Unless you’re a science fiction writer (or enthusiast), you probably don’t spend too much time thinking about what, exactly, humans might look like in the future.
Most of us probably assume they’ll look and act a lot like we do now, since evolution takes millennia to really change anything, anyway.
So, it’s probably going to come as a shock to most that scientists think evolution could include humans becoming venomous sometime down the road.
Curious? Me, too!
It turns out that it all comes down to our salivary glands, which often eventually turn into venom glands in animals.
That was the thesis at the center of this study, in which scientists from the Okinawa Institute of Science and Technology Graduate University and the Australian National University sought to pinpoint how venom glands evolve in general.
“Oral venom systems evolved multiple times in numerous vertebrates enabling the exploitation of unique predatory niches.
Yet how and when they evolved remains poorly understood.”
To get to the bottom of things, the scientists studied groups of genes that are found in both venom release in animals and animals with venom glands, and according to their paper they found the same genes existed and worked in other animals with regular salivary glands, too.
Here’s what they found…
“…overall venom gland gene expression was surprisingly well conserved when compared to salivary glands of other amniotes.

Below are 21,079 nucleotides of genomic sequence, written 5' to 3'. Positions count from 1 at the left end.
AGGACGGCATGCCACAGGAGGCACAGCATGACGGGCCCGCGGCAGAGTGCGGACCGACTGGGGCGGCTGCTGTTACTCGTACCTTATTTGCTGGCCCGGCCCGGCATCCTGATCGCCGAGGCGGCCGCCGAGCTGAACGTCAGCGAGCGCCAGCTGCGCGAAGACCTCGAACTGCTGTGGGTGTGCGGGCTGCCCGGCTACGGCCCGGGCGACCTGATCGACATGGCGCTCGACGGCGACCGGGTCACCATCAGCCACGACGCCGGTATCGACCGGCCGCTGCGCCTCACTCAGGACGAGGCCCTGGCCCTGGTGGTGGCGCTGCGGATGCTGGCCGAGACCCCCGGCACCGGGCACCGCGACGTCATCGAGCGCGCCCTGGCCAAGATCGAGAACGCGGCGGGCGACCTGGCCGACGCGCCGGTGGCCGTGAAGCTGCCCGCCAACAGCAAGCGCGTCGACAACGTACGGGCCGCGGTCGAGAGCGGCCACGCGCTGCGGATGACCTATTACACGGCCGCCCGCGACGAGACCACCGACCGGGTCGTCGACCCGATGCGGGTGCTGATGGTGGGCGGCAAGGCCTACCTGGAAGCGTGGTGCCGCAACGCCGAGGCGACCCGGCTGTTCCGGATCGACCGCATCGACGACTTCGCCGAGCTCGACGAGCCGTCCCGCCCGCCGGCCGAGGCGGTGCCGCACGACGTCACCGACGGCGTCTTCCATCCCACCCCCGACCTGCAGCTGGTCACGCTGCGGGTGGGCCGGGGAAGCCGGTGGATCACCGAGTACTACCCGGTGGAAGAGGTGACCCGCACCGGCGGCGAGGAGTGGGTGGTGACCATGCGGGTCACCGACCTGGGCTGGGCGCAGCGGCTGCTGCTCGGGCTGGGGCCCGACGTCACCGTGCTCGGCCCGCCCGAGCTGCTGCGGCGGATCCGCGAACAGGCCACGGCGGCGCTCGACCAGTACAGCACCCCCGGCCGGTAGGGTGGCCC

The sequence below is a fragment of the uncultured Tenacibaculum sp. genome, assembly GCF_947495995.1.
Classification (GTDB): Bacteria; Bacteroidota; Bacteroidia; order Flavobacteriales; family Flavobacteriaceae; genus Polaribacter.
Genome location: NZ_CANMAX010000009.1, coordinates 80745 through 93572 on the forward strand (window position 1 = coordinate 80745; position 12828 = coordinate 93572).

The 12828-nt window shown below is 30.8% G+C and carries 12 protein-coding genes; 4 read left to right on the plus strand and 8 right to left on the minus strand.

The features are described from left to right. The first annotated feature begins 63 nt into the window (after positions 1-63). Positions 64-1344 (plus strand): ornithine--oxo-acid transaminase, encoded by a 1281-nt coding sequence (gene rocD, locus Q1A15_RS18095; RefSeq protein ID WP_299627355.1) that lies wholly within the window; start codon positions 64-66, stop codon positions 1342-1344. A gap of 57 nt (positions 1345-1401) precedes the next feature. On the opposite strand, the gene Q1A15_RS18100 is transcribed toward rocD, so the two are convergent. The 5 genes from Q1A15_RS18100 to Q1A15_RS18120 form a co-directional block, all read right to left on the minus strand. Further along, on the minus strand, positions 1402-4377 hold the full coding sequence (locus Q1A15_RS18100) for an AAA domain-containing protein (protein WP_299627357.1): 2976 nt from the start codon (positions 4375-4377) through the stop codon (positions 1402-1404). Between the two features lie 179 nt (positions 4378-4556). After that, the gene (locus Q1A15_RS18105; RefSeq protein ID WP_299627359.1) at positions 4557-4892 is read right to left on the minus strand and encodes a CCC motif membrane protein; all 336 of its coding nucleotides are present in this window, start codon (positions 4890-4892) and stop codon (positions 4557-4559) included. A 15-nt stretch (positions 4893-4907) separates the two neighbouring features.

We characterized the ‘metavenom network,’ a network of 3,000 non-secreted housekeeping genes that are strongly co-expressed with the toxins, and are primarily involved in protein folding and modification.”
We know that saliva glands are sort of like empty bowls, to be filled with regular saliva or venom, but the facts surrounding the why and when of venom production are still hazy and vague.
“While many snakes employ an oral venom system for securing prey, there are also mammals, such as shrews, and solenodons, that have evolved oral venom systems (based on salivary glands) for prey capture or defense.”
Given that there are thousands of venomous animals out there, but only a handful of mammals that could be considered a common genetic ancestor for humans – and the way their venom glands work is vastly different than those in reptiles.
“For instance, salivary tissue of most mammals produce large volumes of very dilute mixtures, while snake venom glands produce highly concentrated mixtures of diverse toxins.”
“In venomous snakes, gene families have undergone greater expansions, and have evolved at a significantly higher rate than in other lineages like mammals.”
Now that we know that all venom traces back to salivary glands, though, scientists will be able to start exploring commonalities as well as differences – so you never know, maybe in the future venomous humans will be a thing.
I have to say, I don’t think I want to be around to see that.
How about you?